Canadian real estate news for June 16: Canadians behind on car loans, the lowest mortgage rates and more

Open this photo in gallery:

This week in real estate: Canadians are falling behind on credit card and car loans – prompting economists to worry mortgages might be next. Plus, a house that’s a “little bit tree house and a little bit cabin in the woods” and the lowest national fixed- and variable-rate mortgages.Tom Arban/Tom Arban

Here are The Globe and Mail’s top housing and real estate stories this week, with the lowest mortgage rates available in Canada today, commentary from our mortgage expert and one home worth a look.


As Canadians fall behind on credit cards, are mortgages next?

The strain of large debt loads and high interest rates is obvious in credit cards and vehicle loans: delinquency rates for both are now higher than they were before the pandemic. While they are still relatively low – less than 1 per cent – the trajectory has economists worried that mortgages, a lagging indicator, could be next.

Mortgage delinquencies remain at record lows thanks to the extraordinary steps lenders have taken to shield borrowers from the pain of higher rates, such as allowing homeowners to add unpaid interest to a loan’s principal or stop paying down the principal altogether. But both measures extend the amortization period of a mortgage, creating risks down the road.

The kick-the-can approach is coming under increased pressure. This week, Canada’s banking regulator called on financial institutions to tackle mortgage extensions “before levels of borrower stress become unmanageable.”


Carrick on Money: Parents, do you charge your adult kids living at home rent? And if so, how much?


Wildfires across Canada are expected to contribute to higher home insurance prices across the country, as extreme weather events continue to hit insurers. The insurance industry has seen natural-disaster claims more than quadruple since 2008.

DBRS Morningstar analyst Marcos Alvarez said in a research note the increase in this year’s extreme weather and natural catastrophe losses – along with high inflation – will push home insurance prices higher everywhere.

“No single event will impact the price of insurance premiums, but insurers track the ongoing trends over time, including when wildfire events happen,” Craig Stewart, vice-president of climate change and federal issues at IBC said in an interview. “As an insurer prices risk, we have seen in recent years that Canada is a riskier place to insure.”


In the last eight days, mortgage rates are up in every term tracked, writes Robert McLister, except the 10-year fixed, which no one wants anyway.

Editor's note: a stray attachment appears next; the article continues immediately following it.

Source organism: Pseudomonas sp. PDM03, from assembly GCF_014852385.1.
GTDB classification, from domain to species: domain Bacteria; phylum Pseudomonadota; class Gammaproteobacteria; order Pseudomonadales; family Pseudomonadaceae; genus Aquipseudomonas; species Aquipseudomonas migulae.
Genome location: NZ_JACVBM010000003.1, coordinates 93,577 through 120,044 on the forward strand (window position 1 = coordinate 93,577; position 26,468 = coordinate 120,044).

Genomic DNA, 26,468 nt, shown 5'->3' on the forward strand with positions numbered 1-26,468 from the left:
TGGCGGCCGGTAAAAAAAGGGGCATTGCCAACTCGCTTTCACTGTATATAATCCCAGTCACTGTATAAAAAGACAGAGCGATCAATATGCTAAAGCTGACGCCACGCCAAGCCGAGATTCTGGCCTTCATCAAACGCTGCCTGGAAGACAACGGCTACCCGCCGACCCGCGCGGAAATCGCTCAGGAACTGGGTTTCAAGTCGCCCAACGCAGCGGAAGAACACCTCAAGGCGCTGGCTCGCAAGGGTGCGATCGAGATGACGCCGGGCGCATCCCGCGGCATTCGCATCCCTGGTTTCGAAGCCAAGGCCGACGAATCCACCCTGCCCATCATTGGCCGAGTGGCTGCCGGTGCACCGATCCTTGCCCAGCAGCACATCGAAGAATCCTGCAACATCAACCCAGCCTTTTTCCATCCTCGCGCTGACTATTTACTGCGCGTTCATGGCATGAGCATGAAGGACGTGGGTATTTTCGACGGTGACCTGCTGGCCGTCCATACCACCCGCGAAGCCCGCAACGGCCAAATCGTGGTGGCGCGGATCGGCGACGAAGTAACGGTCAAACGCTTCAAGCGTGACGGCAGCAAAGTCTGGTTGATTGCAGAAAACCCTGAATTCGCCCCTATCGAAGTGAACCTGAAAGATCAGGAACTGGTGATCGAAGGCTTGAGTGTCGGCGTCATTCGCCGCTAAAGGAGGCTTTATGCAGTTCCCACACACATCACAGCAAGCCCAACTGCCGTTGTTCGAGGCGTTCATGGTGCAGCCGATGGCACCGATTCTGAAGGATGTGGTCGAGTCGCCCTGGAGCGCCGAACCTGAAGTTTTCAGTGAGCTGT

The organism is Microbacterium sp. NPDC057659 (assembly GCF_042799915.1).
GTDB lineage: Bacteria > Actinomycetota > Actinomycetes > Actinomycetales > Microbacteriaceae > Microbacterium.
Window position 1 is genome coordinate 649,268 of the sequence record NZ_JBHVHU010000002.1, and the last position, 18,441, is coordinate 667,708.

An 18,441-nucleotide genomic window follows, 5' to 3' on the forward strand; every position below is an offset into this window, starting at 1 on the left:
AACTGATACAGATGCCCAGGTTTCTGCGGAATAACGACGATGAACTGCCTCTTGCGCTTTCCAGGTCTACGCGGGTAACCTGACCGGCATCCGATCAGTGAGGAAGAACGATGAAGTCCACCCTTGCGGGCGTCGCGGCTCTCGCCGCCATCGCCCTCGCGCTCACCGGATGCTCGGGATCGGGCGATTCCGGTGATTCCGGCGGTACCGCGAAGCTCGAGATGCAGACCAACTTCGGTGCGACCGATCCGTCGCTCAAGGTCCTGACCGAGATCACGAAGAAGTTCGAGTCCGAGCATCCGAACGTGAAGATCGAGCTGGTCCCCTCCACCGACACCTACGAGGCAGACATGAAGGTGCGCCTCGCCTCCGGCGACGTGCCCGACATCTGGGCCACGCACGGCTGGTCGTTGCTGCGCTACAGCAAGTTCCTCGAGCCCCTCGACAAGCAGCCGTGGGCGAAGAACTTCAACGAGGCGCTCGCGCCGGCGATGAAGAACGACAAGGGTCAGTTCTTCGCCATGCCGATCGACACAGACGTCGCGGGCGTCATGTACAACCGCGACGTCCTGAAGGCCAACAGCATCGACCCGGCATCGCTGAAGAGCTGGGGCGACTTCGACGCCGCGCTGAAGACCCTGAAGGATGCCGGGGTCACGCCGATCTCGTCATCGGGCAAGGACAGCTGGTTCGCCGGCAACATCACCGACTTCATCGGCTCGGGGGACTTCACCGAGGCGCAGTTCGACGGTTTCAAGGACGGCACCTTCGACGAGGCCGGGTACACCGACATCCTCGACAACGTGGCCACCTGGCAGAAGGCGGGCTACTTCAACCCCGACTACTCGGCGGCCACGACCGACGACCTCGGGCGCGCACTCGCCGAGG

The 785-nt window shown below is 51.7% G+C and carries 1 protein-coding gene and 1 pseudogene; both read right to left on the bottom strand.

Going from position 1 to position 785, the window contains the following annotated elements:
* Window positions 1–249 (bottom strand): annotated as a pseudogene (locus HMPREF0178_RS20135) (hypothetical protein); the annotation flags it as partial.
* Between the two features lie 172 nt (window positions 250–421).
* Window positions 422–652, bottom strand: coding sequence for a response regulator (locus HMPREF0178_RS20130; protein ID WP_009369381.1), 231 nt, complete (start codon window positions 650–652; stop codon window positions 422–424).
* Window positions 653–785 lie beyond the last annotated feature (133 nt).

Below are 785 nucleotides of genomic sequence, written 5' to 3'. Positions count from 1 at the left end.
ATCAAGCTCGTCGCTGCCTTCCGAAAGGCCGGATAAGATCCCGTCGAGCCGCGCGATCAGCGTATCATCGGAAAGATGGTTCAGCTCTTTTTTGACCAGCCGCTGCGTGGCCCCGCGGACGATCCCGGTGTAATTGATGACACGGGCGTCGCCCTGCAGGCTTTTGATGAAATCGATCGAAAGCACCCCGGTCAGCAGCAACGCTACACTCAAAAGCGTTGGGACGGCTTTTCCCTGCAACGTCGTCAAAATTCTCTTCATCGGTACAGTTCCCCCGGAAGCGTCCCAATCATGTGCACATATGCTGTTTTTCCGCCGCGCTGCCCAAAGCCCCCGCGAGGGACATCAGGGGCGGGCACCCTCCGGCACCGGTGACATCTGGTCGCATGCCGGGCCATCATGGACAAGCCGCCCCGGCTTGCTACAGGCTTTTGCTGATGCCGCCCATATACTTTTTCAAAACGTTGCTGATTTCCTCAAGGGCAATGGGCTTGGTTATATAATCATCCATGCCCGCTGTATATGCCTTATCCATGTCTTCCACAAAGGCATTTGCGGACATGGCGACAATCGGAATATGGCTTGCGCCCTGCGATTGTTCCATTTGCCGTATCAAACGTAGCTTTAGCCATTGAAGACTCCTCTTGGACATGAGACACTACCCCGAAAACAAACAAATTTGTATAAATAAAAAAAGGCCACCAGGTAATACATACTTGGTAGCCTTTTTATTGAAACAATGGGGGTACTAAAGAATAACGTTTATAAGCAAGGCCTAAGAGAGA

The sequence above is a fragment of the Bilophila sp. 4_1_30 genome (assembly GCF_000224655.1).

With at least 20 bps of increases in almost every instance, that means new borrowers are paying at least $11 more per month, per $100,000 borrowed, than they did at the beginning of last week.

This is a tough time to buy a home. Here are 5 ways Canadians are squeezing into new mortgages

Driving the uptrend is the market reaction to our inflation-preoccupied central banks. Aside from the Bank of Canada’s last 25 bps rate hike on June 7, it and the U.S. Federal Reserve have signalled that more hikes may be en route. Bond yields, which usually drive fixed mortgage rates, have run higher as a result.

Rates are as of June 15, 2023, from providers that advertise rates online and lend in at least nine provinces. Insured rates apply to those buying with less than a 20 per cent down payment, or those switching a pre-existing insured mortgage to a new lender. Uninsured rates apply to refinances and purchases over $1-million and may include applicable lender rate premiums. For providers whose rates vary by province, their highest rate is shown.


Open this photo in gallery:

The Toronto home of Rick Galezowski and Maggie Bennedsen.Tom Arban/Tom Arban

Open this photo in gallery:

“We wanted this to be a little bit tree house and a little bit cabin in the woods,” architect Rick Galezowski says of his Little Portugal home.Tom Arban/Tom Arban

“We wanted this to be a little bit tree house and a little bit cabin in the woods,” architect Rick Galezowski says about the third floor of the house he and his wife designed five years ago in Toronto’s Little Portugal neighbourhood. The house is crisp and architectural yet soothing and soft: no easy feat, especially with a relatively tight budget. While numbers from five years ago don’t have much relevance today, the construction cost was budgeted at $500,000 and “it ballooned to about 550,” Mr. Galezowski says with a laugh.


  • Home of the Week, 662 Harvest Rd., HamiltonMatthew Young/Matthew Young

    1 of 25

662 Harvest Rd, Hamilton

Sitting 300 feet back from the main road you’d be forgiven for thinking this Hamilton home was an industrial building with its dark exterior and deceptively simple rectilinear profile. A blank brick wall of the garage (the door for which is on the side closest to the main entrance) practically shouts “nothing to see here.” But step inside, and you’ll find a house that is filled with elements that play off each other: The wide-plank oak floors have a warm nutty stain that transition to slightly darker walnut cabinets under the countertops in the kitchen.

The house, which sits on 82 by 482 foot lot, features four bedrooms, and glassed-in combination gym/yoga studio in the basement. Head outside for a patio eating space and barbecue area, along with a new heated pool.

What do you think is the asking price for this house?

a. $2.9-million

b. $1.5-million

c. $3.0-million

d. $2.5-million

a. The asking price is $2.9-million.

link